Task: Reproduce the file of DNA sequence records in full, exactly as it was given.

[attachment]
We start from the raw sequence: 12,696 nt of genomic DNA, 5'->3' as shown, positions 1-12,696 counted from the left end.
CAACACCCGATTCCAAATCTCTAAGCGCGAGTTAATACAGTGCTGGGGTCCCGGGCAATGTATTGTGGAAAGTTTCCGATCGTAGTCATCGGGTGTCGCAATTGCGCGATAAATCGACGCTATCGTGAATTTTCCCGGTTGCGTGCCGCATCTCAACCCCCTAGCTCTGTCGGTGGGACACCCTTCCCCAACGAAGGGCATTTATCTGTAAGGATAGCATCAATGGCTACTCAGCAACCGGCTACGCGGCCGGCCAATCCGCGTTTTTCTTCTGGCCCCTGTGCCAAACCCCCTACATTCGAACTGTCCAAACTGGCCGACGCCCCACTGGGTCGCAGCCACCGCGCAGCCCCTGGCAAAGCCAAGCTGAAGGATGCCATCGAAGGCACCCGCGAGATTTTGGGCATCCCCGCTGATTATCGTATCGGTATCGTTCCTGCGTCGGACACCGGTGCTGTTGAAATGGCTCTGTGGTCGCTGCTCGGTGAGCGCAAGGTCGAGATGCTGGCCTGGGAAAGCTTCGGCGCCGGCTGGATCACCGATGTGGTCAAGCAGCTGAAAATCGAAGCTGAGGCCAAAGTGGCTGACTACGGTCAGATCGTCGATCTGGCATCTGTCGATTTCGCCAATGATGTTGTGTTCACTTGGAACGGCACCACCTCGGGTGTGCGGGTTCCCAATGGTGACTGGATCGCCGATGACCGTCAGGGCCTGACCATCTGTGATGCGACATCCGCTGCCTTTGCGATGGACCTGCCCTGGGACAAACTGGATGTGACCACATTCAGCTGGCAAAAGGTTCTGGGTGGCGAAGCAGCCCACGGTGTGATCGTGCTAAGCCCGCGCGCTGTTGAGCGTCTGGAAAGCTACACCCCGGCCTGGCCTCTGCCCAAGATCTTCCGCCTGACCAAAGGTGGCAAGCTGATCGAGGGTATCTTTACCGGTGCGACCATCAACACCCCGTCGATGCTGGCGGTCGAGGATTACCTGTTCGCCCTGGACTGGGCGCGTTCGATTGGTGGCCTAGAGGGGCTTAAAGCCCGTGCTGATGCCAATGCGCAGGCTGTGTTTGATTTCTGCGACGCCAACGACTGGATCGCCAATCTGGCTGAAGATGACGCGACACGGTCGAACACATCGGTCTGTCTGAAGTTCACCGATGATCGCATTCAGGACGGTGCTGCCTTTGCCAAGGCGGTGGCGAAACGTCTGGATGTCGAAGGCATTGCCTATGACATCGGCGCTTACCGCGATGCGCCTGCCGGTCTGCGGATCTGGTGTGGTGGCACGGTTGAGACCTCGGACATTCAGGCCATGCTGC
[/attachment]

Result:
We start from the raw sequence: 12,696 nt of genomic DNA, 5'->3' as shown, positions 1-12,696 counted from the left end.
CAACACCCGATTCCAAATCTCTAAGCGCGAGTTAATACAGTGCTGGGGTCCCGGGCAATGTATTGTGGAAAGTTTCCGATCGTAGTCATCGGGTGTCGCAATTGCGCGATAAATCGACGCTATCGTGAATTTTCCCGGTTGCGTGCCGCATCTCAACCCCCTAGCTCTGTCGGTGGGACACCCTTCCCCAACGAAGGGCATTTATCTGTAAGGATAGCATCAATGGCTACTCAGCAACCGGCTACGCGGCCGGCCAATCCGCGTTTTTCTTCTGGCCCCTGTGCCAAACCCCCTACATTCGAACTGTCCAAACTGGCCGACGCCCCACTGGGTCGCAGCCACCGCGCAGCCCCTGGCAAAGCCAAGCTGAAGGATGCCATCGAAGGCACCCGCGAGATTTTGGGCATCCCCGCTGATTATCGTATCGGTATCGTTCCTGCGTCGGACACCGGTGCTGTTGAAATGGCTCTGTGGTCGCTGCTCGGTGAGCGCAAGGTCGAGATGCTGGCCTGGGAAAGCTTCGGCGCCGGCTGGATCACCGATGTGGTCAAGCAGCTGAAAATCGAAGCTGAGGCCAAAGTGGCTGACTACGGTCAGATCGTCGATCTGGCATCTGTCGATTTCGCCAATGATGTTGTGTTCACTTGGAACGGCACCACCTCGGGTGTGCGGGTTCCCAATGGTGACTGGATCGCCGATGACCGTCAGGGCCTGACCATCTGTGATGCGACATCCGCTGCCTTTGCGATGGACCTGCCCTGGGACAAACTGGATGTGACCACATTCAGCTGGCAAAAGGTTCTGGGTGGCGAAGCAGCCCACGGTGTGATCGTGCTAAGCCCGCGCGCTGTTGAGCGTCTGGAAAGCTACACCCCGGCCTGGCCTCTGCCCAAGATCTTCCGCCTGACCAAAGGTGGCAAGCTGATCGAGGGTATCTTTACCGGTGCGACCATCAACACCCCGTCGATGCTGGCGGTCGAGGATTACCTGTTCGCCCTGGACTGGGCGCGTTCGATTGGTGGCCTAGAGGGGCTTAAAGCCCGTGCTGATGCCAATGCGCAGGCTGTGTTTGATTTCTGCGACGCCAACGACTGGATCGCCAATCTGGCTGAAGATGACGCGACACGGTCGAACACATCGGTCTGTCTGAAGTTCACCGATGATCGCATTCAGGACGGTGCTGCCTTTGCCAAGGCGGTGGCGAAACGTCTGGATGTCGAAGGCATTGCCTATGACATCGGCGCTTACCGCGATGCGCCTGCCGGTCTGCGGATCTGGTGTGGTGGCACGGTTGAGACCTCGGACATTCAGGCCATGCTGC